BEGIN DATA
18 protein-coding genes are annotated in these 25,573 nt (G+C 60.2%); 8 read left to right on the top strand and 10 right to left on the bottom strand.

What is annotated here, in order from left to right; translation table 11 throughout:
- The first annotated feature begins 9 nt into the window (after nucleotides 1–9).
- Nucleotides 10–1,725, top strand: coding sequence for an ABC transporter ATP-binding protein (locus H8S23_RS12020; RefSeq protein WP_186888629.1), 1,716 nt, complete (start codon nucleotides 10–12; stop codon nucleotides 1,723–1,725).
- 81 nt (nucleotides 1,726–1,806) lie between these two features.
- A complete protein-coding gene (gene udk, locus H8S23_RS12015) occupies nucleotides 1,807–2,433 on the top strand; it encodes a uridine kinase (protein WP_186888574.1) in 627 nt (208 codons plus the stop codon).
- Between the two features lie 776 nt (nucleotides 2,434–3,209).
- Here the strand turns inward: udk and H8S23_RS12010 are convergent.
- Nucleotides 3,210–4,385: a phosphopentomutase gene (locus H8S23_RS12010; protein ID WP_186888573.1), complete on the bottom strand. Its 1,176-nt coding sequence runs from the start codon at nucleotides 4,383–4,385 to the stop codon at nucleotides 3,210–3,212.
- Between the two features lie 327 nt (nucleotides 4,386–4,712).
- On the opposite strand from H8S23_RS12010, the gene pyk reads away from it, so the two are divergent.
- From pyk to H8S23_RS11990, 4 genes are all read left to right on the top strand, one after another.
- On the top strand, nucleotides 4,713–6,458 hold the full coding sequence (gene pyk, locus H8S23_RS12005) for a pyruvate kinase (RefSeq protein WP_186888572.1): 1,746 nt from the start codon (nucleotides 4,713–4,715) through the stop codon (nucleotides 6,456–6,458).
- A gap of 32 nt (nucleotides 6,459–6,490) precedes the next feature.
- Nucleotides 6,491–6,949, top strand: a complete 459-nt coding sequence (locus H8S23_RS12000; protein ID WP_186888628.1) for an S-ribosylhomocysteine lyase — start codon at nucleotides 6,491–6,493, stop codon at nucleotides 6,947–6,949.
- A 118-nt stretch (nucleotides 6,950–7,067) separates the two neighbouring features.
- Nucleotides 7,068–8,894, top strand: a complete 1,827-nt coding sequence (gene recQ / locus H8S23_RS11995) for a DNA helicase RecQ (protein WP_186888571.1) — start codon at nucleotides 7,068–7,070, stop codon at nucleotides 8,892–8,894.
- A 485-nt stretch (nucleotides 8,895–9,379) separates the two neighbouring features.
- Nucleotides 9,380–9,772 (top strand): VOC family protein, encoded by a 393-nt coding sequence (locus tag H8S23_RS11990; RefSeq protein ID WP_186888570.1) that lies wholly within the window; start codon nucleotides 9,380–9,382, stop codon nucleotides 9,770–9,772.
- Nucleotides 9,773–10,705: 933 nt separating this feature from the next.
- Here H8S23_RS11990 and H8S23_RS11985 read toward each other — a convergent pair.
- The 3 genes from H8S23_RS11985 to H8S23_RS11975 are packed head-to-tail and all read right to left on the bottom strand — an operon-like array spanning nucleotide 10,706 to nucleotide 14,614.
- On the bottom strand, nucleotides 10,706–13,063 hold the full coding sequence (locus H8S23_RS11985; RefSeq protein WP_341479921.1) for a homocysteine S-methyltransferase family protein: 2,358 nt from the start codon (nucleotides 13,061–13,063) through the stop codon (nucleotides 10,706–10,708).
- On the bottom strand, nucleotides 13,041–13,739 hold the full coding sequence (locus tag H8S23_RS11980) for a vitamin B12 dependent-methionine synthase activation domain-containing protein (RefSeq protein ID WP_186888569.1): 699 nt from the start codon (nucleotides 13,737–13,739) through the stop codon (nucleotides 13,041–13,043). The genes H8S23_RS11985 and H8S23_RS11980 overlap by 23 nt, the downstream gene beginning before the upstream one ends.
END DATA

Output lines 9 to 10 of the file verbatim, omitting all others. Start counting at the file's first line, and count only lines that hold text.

- Nucleotides 3,210–4,385: a phosphopentomutase gene (locus H8S23_RS12010; protein ID WP_186888573.1), complete on the bottom strand. Its 1,176-nt coding sequence runs from the start codon at nucleotides 4,383–4,385 to the stop codon at nucleotides 3,210–3,212.
- Between the two features lie 327 nt (nucleotides 4,386–4,712).